He has claimed at least one of his influences is literary: the Vorticists -- not so much Pound, but Percy Wyndham Lewis, of Blast fame, whose modernist journal was a product of the disorienting shocks of World War I, among other things. Lewis has written, "The New Vortex plunges to the heart of the Present; we produce a New Living Abstraction. Vorticist painting combines Cubist fragmentation of reality with hard-edged imagery derived from the machine and the urban environment, to create a highly effective expression of the Vorticists sense of the dynamism of the modern world." Lucas' guitar playing is astounding in his ability to produce driving, machine-like rhythms, drones, and hums--industrial aural landscapes--that melt momentarily into darkly disturbing, or sublime surreality: the heavy metal of the '70s recalling its literary roots in Mary Shelley's "Frankenstein" and Henry Adams's "The Dynamo and the Virgin." His re-working of Kraftwerk's classic "Autobahn" is an example, morphing into "Flight of the Valkyries." Wyndham Lewis would be pleased. Lucas' intent, however, goes beyond mere shock. While he has claimed that "vorticism...was based on the still center...intelligently observing the chaotic flux all around you," he also wants "...To prick the innards of another nervous system and hopefully hotwire that system to feel total ecstasy or pain or wonderment. To give people an orgasm. To make rich and strange paintings in sound." I much prefer this painful/beautiful reach into strangeness, rather than the current crop of hyperrealism in the media and films that attempt to make the "strange" as mind-numbingly "real" as today's latest war-mongering polemic.

Poster owned by Ross Hannan

By the time Lucas began fingering the lush bluesy chords of "Bra Joe from Kilimanjaro", the screen had turned black and white, taking on the shadowy graininess of silent movies. Luke DuBois performed his own considerable magic, as time-lapsed images of the guitarist appeared like ghosts of old rock posters or film clips, gently solarized. My recall of the order in which these songs emerged is admittedly faulty, as I began to wander in the aural dreamscape. Somewhere in there, I remember the chords of "Grace," the beautiful music Lucas wrote for the late Jeff Buckley, once a member of Lucas' band Gods and Monsters. 

Soon the image of the guitarist, behind the actual guitarist, deconstructed itself into multiples, creating a meta-perspective of Gary that was reminiscent of Andy Warhol's portraits, but conveying a broader sense of the artist existing in multiple time-frames, some moving slower than others (or at least that's the effect it had upon me), some sped up -- lending an bizarrely nostalgic sense of time escaping one's grasp. It echoed Lucas's own work with old modernist films, live performances of the soundtrack he composed for the classic silent horror film, The Golem, (based on Gustav Meyrink's gothic novel) as well as soundtracks for Rene Clair's En'tracte (1924) and Fernand Leger's Ballet Mecanique (1924).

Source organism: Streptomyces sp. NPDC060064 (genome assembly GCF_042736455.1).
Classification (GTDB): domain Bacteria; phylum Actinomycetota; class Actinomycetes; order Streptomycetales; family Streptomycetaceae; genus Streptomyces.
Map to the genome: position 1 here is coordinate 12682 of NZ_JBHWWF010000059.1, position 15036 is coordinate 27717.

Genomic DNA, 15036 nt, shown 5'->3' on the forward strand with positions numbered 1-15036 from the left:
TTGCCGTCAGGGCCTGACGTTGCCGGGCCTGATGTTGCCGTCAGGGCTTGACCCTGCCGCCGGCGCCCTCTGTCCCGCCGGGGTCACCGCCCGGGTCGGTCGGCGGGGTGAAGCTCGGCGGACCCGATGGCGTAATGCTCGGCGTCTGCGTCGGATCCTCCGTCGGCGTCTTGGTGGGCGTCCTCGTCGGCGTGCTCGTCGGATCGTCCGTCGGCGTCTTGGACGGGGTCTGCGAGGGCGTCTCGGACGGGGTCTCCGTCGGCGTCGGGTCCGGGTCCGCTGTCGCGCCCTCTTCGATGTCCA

A curious difference between the liquidity of the old light show and the new technology is the computer's ability to mimic the drawn line, so that many of the images take on a graphic, hand-written quality; imagine drawn lines moving across a page, speeded up in time-lapse. One of the recurring motifs that I experienced (and I suspect it was purely subjective) was that of a written gesture recalled from time, momentarily fixed, then multiplied hundred-fold, whether it was a line scumbled across the screen, or the familiar gesture of the guitarist drawing his hand down over the strings -- becoming many, part of the larger human act of creating and communicating.

With the looping, rippling notes of "Strong Seed" (from Lucas's CD Skeleton at the Feast), the music became more recognizably "psychedelic." Accordingly, the angularity of images began to scatter like raindrops, taking on a distinctively "liquid" appearance, glimmers of light flaring on a cosmic river, or circling around a whirlpool--seemingly coming full circle in my mind--touching upon those first liquid moments on the overhead projector's screen in The Barn, in Winterland, The Fillmore, or the Avalon Ballroom. Time folding back into itself. Similar, yet undeniably different.